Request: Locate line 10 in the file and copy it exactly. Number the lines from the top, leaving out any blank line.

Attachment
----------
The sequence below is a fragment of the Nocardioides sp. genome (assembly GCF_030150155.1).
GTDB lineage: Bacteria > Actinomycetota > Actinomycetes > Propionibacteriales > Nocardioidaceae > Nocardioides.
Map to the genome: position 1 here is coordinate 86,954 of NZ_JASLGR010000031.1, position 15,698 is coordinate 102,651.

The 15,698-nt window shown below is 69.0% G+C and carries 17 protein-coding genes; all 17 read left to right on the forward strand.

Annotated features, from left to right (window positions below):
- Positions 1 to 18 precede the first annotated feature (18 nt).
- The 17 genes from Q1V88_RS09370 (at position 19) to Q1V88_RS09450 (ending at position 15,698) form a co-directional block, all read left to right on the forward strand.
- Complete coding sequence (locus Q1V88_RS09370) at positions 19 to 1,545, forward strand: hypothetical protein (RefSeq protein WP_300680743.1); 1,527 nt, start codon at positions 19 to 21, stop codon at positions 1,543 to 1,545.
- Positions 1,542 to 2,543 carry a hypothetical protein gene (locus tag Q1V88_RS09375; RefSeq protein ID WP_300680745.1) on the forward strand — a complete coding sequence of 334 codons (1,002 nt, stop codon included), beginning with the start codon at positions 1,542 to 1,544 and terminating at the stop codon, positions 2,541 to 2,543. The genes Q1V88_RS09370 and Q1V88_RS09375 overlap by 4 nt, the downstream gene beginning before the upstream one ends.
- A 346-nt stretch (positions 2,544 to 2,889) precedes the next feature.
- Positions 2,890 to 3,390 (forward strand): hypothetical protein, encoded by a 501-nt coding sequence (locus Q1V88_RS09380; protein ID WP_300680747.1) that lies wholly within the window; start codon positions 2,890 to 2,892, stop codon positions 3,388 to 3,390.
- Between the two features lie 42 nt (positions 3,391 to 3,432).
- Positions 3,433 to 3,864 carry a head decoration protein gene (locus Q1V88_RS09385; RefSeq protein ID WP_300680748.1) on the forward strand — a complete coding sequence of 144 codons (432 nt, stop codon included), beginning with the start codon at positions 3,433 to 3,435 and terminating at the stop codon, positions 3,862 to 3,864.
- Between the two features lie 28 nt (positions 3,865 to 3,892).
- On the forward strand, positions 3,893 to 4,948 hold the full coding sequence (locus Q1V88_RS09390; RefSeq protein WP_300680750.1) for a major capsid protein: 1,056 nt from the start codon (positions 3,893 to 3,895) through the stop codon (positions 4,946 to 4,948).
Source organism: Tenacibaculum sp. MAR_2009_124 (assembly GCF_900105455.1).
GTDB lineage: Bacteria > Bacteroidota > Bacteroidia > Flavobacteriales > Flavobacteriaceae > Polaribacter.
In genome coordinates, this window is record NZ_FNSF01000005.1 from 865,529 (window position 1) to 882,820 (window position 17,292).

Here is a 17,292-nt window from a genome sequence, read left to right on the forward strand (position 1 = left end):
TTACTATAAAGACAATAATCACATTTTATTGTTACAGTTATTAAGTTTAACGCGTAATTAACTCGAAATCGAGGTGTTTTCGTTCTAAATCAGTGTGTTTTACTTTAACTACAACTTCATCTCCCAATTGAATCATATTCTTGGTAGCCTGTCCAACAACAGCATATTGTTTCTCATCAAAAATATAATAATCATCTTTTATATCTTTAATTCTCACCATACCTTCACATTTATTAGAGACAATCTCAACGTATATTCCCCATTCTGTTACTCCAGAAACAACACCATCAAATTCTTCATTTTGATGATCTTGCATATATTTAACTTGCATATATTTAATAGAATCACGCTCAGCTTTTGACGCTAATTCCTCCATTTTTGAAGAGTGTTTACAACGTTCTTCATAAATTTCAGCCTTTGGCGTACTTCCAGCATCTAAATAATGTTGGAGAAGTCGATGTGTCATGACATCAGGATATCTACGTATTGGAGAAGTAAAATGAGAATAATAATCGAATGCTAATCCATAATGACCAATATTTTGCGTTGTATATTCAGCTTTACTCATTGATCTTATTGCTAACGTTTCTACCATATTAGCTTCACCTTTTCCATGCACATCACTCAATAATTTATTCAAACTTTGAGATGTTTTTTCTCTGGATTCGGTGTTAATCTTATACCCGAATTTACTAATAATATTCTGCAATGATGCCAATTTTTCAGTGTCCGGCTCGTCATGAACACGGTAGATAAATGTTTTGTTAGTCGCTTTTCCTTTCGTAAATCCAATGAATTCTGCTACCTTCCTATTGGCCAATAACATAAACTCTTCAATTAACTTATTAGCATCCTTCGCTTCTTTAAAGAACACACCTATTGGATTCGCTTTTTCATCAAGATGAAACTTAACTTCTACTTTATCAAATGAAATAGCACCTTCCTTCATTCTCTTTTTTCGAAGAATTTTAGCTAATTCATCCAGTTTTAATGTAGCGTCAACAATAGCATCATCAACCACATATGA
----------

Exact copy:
- A 346-nt stretch (positions 2,544 to 2,889) precedes the next feature.